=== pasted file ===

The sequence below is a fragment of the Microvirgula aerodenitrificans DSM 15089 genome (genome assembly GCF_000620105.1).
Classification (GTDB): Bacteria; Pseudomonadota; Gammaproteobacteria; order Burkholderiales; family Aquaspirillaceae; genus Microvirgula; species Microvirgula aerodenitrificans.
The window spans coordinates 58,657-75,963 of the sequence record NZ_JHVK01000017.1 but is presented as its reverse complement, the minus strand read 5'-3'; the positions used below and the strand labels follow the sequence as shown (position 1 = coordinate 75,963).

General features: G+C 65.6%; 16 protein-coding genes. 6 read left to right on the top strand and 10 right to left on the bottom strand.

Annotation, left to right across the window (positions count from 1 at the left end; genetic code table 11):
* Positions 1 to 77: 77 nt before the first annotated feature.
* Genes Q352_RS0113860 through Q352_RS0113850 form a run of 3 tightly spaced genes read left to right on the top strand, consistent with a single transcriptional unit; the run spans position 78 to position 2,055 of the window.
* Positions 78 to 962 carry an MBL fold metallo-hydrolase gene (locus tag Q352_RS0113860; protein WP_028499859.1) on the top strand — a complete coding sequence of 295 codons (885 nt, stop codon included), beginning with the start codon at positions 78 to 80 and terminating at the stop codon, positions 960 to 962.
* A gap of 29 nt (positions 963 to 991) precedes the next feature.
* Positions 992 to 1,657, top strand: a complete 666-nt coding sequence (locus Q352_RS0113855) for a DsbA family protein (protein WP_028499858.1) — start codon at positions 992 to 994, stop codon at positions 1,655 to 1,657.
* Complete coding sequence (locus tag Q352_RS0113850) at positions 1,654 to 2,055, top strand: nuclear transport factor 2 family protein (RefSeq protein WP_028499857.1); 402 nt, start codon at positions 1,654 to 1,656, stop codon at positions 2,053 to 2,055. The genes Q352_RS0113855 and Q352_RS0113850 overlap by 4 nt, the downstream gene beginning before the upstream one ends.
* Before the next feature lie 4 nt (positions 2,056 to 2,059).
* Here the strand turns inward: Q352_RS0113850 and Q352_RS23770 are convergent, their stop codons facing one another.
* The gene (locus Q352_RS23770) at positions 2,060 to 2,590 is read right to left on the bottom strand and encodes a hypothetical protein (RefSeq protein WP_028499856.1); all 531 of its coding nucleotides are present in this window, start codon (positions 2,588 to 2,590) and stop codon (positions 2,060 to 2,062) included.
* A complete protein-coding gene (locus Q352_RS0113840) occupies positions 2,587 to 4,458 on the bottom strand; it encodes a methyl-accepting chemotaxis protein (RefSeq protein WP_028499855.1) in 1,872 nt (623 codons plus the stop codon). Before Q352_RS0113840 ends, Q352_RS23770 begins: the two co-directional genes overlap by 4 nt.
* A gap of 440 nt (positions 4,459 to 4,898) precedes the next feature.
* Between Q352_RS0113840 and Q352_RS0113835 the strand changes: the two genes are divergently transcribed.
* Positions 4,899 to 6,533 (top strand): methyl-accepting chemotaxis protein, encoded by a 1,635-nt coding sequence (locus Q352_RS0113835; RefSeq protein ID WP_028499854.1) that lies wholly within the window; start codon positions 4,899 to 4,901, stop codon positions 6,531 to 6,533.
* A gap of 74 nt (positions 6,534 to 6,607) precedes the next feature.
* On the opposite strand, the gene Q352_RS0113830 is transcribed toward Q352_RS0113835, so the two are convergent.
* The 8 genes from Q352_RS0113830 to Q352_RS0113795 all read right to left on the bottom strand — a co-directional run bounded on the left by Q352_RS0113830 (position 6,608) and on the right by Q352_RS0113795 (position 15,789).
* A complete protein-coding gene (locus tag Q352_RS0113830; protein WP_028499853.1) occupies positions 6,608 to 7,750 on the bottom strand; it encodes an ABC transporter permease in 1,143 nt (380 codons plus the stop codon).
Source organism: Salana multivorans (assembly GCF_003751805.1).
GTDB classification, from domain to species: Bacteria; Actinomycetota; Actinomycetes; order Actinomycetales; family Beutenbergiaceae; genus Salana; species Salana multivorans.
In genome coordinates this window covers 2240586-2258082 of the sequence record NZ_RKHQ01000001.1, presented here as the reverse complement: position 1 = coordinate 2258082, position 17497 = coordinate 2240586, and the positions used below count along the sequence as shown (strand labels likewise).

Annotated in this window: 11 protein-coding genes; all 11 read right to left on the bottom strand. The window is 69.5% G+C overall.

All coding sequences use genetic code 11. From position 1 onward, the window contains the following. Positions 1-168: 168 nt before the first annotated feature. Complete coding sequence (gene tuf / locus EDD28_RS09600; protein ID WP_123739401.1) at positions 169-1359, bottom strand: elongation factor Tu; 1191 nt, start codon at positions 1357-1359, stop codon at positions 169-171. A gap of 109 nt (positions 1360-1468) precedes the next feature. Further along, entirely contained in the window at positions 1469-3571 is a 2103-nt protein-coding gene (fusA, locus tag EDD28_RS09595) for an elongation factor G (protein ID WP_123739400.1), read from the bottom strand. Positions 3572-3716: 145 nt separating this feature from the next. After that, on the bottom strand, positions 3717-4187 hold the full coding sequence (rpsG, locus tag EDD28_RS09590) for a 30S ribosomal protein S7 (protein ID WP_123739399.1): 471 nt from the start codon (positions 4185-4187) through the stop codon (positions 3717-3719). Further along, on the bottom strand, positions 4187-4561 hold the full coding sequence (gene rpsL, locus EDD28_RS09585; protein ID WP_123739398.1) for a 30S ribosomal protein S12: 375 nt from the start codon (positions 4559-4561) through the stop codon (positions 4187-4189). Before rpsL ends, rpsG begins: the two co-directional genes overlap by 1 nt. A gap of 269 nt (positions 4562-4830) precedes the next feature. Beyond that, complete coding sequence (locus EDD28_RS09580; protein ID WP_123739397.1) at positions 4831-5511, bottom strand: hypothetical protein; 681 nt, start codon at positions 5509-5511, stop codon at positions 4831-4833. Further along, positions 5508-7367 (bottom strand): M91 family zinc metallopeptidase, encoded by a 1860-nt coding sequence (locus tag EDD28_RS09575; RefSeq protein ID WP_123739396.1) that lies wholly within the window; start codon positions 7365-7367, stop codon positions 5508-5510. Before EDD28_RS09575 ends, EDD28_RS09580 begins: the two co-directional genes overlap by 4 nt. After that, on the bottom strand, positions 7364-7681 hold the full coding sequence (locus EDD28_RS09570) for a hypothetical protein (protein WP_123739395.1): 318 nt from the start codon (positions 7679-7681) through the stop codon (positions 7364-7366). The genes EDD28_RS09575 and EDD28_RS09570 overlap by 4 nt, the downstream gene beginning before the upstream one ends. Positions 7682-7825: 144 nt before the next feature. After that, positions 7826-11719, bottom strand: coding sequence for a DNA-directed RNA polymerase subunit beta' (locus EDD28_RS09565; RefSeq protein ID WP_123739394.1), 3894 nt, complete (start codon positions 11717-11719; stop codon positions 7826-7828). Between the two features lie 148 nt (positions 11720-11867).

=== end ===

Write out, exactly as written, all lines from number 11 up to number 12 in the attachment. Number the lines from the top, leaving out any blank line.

* Complete coding sequence (locus tag Q352_RS0113850) at positions 1,654 to 2,055, top strand: nuclear transport factor 2 family protein (RefSeq protein WP_028499857.1); 402 nt, start codon at positions 1,654 to 1,656, stop codon at positions 2,053 to 2,055. The genes Q352_RS0113855 and Q352_RS0113850 overlap by 4 nt, the downstream gene beginning before the upstream one ends.
* Before the next feature lie 4 nt (positions 2,056 to 2,059).